### 2.2 Indices of solar activity

Solar (as well as other) indices can be divided into physical and synthetic according to the way they are obtained/calculated. Physical indices quantify the directly-measurable values of a real physical observable, such as the radioflux, and thus have clear physical meaning. Physical indices quantify physical features of different aspects of solar activity and their effects. Synthetic indices (the most common being sunspot number) are calculated (or synthesized) using a special algorithm from observed (often not measurable in physical units) data or phenomena. Additionally, solar activity indices can be either direct (i.e., directly relating to the sun) or indirect (relating to indirect effects caused by solar activity), as discussed in subsequent Sections 2.2.1, 2.2.2.

#### 2.2.1 Direct solar indices

The most commonly used index of solar activity is based on sunspot number. Sunspots are dark areas on the solar disc (of size up to tens of thousands of km, lifetime up to half-a-year), characterized by a strong magnetic field, which leads to a lower temperature (about 4000 K compared to 5800 K in the photosphere) and observed darkening.

Sunspot number is a synthetic, rather than a physical, index, but it has still become quite a useful parameter in quantifying the level of solar activity. This index presents the weighted number of individual sunspots and/or sunspot groups, calculated in a prescribed manner from simple visual solar observations. The use of the sunspot number makes it possible to combine together thousands and thousands of regular and fragmentary solar observations made by earlier professional and amateur astronomers. The technique, initially developed by Rudolf Wolf, yielded the longest series of directly and regularly-observed scientific quantities. Therefore, it is common to quantify solar magnetic activity via sunspot numbers. For details see the review on sunspot numbers and solar cycles (Hathaway and Wilson, 2004Hathaway, 2010).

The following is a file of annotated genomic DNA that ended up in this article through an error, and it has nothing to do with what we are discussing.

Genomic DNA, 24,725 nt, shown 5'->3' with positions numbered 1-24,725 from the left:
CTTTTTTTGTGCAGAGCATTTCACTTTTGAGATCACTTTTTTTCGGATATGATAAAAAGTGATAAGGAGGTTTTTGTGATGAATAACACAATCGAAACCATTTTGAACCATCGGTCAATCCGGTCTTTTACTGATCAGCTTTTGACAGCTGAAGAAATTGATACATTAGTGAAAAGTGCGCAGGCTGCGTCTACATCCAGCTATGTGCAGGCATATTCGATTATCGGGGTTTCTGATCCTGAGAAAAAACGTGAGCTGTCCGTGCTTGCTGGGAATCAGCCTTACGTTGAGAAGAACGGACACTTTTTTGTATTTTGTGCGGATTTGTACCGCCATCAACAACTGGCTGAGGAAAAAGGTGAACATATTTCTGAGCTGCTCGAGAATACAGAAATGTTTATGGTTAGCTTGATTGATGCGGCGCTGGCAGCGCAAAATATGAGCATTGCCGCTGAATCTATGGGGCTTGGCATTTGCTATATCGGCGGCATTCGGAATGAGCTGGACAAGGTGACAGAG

Wolf sunspot number (WSN) series

The concept of the sunspot number was developed by Rudolf Wolf of the Zürich observatory in the middle of the 19th century. The sunspot series, initiated by him, is called the Zürich or Wolf sunspot number (WSN) series. The relative sunspot number Rz is defined as

where is the number of sunspot groups, is the number of individual sunspots in all groups visible on the solar disc and denotes the individual correction factor, which compensates for differences in observational techniques and instruments used by different observers, and is used to normalize different observations to each other.

The value of Rz (see Figure 1a) is calculated for each day using only one observation made by the “primary” observer (judged as the most reliable observer during a given time) for the day. The primary observers were Staudacher (1749 – 1787), Flaugergues (1788 – 1825), Schwabe (1826 – 1847), Wolf (1848 – 1893), Wolfer (1893 – 1928), Brunner (1929 – 1944), Waldmeier (1945 – 1980) and Koeckelenbergh (since 1980). If observations by the primary observer are not available for a certain day, the secondary, tertiary, etc. observers are used (see the hierarchy of observers in Waldmeier, 1961). The use of only one observer for each day aims to make Rz a homogeneous time series. As a drawback, such an approach ignores all other observations available for the day, which constitute a large fraction of the existing information. Moreover, possible errors of the primary observer cannot be caught or estimated. If no sunspot observations are available for some period, the data gap is filled, without note in the final WSN series, using an interpolation between the available data and by employing some proxy data. The observational uncertainties in the monthly Rz can be up to 25% (e.g., Vitinsky et al., 1986). The WSN series is based on observations performed at the Zürich Observatory during 1849 – 1981 using almost the same technique. This part of the series is fairly stable and homogeneous. However, prior to that there have been many gaps in the data that were interpolated. Therefore, the WSN series is a combination of direct observations and interpolations for the period before 1849, leading to possible errors and inhomogeneities as discussed, e.g, by Vitinsky et al. (1986); Wilson (1998); Letfus (1999). The quality of the Wolf series before 1749 is rather poor and hardly reliable (Hoyt et al., 1994Hoyt and Schatten, 1998Hathaway and Wilson, 2004).

Note that the sun has been routinely photographed since 1876 so that full information on daily sunspot activity is available (the Greenwich series) with observational uncertainties being negligible for the last 140 years.